Researchers create a wrist-mounted device that can continuously track the entire hand

Researchers from Cornell and the University of Wisconsin, Madison, have announced the development of a new wrist-mounted device that's able to track the entire human hand in 3D continuously. The device is called FingerTrak and translates the many positions of the human hand into 3D information, including information on 20 finger joint positions.FingerTrak uses three or four miniature, low-resolution thermal cameras that read the contours on the wrist. Researchers say that the device can be used to translate sign language or used in virtual-reality. It can also be used for mobile health, human-robot interaction, and in other areas.

Scientists on the project say that the major discovery by the team was that by looking at the wrist contours, the technology was able to reconstruct in 3D with high accuracy where the fingers are. This is the first system able to reconstruct full hand posture based on the contours of the wrist.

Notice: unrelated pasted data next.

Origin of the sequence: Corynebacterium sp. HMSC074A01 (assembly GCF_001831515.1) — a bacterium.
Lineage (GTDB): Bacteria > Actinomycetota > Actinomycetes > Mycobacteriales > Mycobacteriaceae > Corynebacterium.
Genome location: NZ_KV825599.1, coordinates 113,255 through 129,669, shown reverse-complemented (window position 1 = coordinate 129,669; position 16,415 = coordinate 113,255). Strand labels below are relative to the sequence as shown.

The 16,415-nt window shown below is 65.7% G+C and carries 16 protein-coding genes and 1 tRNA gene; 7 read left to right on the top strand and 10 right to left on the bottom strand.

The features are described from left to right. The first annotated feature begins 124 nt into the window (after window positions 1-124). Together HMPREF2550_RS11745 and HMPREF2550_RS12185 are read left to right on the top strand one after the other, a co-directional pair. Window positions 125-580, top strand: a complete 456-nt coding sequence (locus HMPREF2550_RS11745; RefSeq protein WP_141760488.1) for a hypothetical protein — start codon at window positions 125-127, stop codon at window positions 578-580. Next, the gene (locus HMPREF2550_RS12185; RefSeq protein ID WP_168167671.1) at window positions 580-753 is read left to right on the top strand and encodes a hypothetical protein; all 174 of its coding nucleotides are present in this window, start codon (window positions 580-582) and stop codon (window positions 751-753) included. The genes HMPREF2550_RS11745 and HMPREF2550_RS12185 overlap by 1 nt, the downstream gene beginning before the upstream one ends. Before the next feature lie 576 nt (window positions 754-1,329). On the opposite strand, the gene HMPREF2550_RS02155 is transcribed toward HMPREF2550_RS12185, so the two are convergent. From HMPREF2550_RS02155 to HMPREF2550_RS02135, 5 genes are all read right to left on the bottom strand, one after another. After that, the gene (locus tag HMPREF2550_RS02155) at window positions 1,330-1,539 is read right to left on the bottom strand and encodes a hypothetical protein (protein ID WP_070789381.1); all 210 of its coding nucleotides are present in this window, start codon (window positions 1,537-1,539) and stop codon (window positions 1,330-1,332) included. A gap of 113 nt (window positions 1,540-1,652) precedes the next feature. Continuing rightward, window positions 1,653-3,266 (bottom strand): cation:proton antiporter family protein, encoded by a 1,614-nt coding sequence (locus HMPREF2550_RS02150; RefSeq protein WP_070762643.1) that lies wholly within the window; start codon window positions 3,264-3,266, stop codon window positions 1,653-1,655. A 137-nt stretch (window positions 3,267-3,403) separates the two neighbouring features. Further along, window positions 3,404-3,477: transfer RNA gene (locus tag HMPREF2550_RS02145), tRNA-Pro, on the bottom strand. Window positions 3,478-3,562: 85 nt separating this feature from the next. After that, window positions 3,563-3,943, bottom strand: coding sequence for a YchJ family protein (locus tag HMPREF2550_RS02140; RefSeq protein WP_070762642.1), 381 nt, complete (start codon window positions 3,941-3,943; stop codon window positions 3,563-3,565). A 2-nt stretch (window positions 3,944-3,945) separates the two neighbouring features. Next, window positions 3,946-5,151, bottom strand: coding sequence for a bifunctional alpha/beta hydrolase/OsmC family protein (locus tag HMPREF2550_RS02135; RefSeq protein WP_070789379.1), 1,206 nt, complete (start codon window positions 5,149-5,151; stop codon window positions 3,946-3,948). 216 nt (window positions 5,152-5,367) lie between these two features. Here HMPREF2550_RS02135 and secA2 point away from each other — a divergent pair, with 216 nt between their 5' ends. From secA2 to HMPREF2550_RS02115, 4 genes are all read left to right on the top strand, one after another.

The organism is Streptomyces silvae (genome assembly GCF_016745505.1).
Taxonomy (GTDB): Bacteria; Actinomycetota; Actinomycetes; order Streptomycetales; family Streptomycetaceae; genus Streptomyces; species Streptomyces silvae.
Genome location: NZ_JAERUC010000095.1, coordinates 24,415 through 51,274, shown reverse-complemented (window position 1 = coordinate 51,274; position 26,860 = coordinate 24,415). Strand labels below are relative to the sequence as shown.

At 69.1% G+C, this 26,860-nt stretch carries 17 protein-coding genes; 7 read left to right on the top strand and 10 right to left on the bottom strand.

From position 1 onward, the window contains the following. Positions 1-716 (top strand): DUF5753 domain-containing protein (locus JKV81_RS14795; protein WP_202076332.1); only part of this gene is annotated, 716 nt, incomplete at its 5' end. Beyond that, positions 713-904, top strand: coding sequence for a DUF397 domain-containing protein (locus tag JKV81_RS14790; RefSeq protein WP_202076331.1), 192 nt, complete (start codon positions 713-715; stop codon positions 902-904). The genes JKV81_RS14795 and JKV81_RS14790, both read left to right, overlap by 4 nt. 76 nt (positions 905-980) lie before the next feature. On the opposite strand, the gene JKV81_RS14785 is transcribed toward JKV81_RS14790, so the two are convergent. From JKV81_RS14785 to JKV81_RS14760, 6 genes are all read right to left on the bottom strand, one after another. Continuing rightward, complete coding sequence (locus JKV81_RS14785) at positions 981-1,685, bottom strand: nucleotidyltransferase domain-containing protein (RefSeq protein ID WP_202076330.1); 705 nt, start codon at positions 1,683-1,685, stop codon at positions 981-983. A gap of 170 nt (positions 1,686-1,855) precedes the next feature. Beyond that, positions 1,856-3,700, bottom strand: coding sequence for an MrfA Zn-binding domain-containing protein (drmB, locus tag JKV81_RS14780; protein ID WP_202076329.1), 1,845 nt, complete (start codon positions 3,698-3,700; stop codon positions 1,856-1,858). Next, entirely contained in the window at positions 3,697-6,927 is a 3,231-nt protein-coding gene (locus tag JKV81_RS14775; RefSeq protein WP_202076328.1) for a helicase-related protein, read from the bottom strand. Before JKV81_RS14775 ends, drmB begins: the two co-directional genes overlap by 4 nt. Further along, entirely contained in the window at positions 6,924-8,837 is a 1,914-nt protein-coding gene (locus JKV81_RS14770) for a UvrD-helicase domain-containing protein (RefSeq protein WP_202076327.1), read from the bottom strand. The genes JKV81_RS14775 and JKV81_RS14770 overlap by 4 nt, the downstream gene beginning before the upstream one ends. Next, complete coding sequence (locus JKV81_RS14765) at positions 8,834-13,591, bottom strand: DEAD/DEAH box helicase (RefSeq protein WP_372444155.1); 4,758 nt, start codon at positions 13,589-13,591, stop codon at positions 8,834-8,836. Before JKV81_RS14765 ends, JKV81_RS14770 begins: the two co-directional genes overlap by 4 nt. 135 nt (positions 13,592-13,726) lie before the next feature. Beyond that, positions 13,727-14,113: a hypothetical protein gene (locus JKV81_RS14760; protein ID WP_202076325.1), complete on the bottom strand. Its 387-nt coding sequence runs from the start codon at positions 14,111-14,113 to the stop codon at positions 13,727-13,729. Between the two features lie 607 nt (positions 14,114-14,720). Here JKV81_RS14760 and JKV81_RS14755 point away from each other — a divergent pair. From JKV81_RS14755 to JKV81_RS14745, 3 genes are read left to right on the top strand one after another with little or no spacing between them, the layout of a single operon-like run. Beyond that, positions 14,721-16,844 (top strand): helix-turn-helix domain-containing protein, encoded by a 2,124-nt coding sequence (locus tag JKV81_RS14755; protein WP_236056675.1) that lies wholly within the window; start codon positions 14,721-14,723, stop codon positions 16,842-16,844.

In the past, wrist-mounted cameras have been too bulky and obtrusive for everyday use. Despite the bulkiness, most were only able to reconstruct a few discrete hand gestures. The breakthrough FingerTrak system is a lightweight bracelet that allows for free hand movement. The device focuses on a combination of thermal imaging and machine learning to virtually reconstruct hand movements rather than relying on cameras to capture the position of the fingers directly.

The four tiny thermal cameras used on the device are each about the size of a pea and can snap multiple silhouette images to form an outline of the hand. The system can combine the images and reconstruct the virtual hand in 3D using a deep neural network. The technology allows the capture of the entire hand pose even if the hand is holding an object.